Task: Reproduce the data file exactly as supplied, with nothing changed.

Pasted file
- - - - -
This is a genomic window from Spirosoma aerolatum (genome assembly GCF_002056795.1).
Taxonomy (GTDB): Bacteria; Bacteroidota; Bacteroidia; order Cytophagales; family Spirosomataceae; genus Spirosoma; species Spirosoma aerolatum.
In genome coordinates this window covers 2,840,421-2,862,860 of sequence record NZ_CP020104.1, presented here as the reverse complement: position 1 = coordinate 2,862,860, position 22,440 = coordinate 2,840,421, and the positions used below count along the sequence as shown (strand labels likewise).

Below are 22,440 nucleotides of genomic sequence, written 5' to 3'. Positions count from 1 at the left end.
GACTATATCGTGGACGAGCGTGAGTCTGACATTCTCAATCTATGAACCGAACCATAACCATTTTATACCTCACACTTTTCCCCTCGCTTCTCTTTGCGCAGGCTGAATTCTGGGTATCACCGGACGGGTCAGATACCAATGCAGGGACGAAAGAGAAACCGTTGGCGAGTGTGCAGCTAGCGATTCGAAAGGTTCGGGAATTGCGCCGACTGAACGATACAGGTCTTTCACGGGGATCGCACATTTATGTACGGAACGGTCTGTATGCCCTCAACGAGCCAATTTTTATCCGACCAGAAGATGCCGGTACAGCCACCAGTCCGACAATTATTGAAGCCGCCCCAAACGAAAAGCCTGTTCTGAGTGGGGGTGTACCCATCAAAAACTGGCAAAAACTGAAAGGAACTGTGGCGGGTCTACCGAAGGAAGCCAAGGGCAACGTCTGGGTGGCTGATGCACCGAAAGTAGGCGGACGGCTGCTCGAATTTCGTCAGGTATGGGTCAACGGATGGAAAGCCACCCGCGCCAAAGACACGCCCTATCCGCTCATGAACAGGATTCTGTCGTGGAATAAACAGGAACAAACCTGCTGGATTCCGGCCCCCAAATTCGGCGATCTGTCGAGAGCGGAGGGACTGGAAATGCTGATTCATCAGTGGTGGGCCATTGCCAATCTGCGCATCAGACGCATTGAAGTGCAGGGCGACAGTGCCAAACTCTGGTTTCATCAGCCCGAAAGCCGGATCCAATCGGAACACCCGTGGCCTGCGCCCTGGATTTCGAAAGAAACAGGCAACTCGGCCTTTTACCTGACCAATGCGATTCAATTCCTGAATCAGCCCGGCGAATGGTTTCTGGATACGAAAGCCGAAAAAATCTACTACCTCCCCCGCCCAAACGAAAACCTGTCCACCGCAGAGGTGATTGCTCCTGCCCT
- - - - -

This is a genomic window from Spirosoma aerolatum (genome assembly GCF_002056795.1).
Taxonomy (GTDB): Bacteria; Bacteroidota; Bacteroidia; order Cytophagales; family Spirosomataceae; genus Spirosoma; species Spirosoma aerolatum.
In genome coordinates this window covers 2,840,421-2,862,860 of sequence record NZ_CP020104.1, presented here as the reverse complement: position 1 = coordinate 2,862,860, position 22,440 = coordinate 2,840,421, and the positions used below count along the sequence as shown (strand labels likewise).

Below are 22,440 nucleotides of genomic sequence, written 5' to 3'. Positions count from 1 at the left end.
GACTATATCGTGGACGAGCGTGAGTCTGACATTCTCAATCTATGAACCGAACCATAACCATTTTATACCTCACACTTTTCCCCTCGCTTCTCTTTGCGCAGGCTGAATTCTGGGTATCACCGGACGGGTCAGATACCAATGCAGGGACGAAAGAGAAACCGTTGGCGAGTGTGCAGCTAGCGATTCGAAAGGTTCGGGAATTGCGCCGACTGAACGATACAGGTCTTTCACGGGGATCGCACATTTATGTACGGAACGGTCTGTATGCCCTCAACGAGCCAATTTTTATCCGACCAGAAGATGCCGGTACAGCCACCAGTCCGACAATTATTGAAGCCGCCCCAAACGAAAAGCCTGTTCTGAGTGGGGGTGTACCCATCAAAAACTGGCAAAAACTGAAAGGAACTGTGGCGGGTCTACCGAAGGAAGCCAAGGGCAACGTCTGGGTGGCTGATGCACCGAAAGTAGGCGGACGGCTGCTCGAATTTCGTCAGGTATGGGTCAACGGATGGAAAGCCACCCGCGCCAAAGACACGCCCTATCCGCTCATGAACAGGATTCTGTCGTGGAATAAACAGGAACAAACCTGCTGGATTCCGGCCCCCAAATTCGGCGATCTGTCGAGAGCGGAGGGACTGGAAATGCTGATTCATCAGTGGTGGGCCATTGCCAATCTGCGCATCAGACGCATTGAAGTGCAGGGCGACAGTGCCAAACTCTGGTTTCATCAGCCCGAAAGCCGGATCCAATCGGAACACCCGTGGCCTGCGCCCTGGATTTCGAAAGAAACAGGCAACTCGGCCTTTTACCTGACCAATGCGATTCAATTCCTGAATCAGCCCGGCGAATGGTTTCTGGATACGAAAGCCGAAAAAATCTACTACCTCCCCCGCCCAAACGAAAACCTGTCCACCGCAGAGGTGATTGCTCCTGCCCT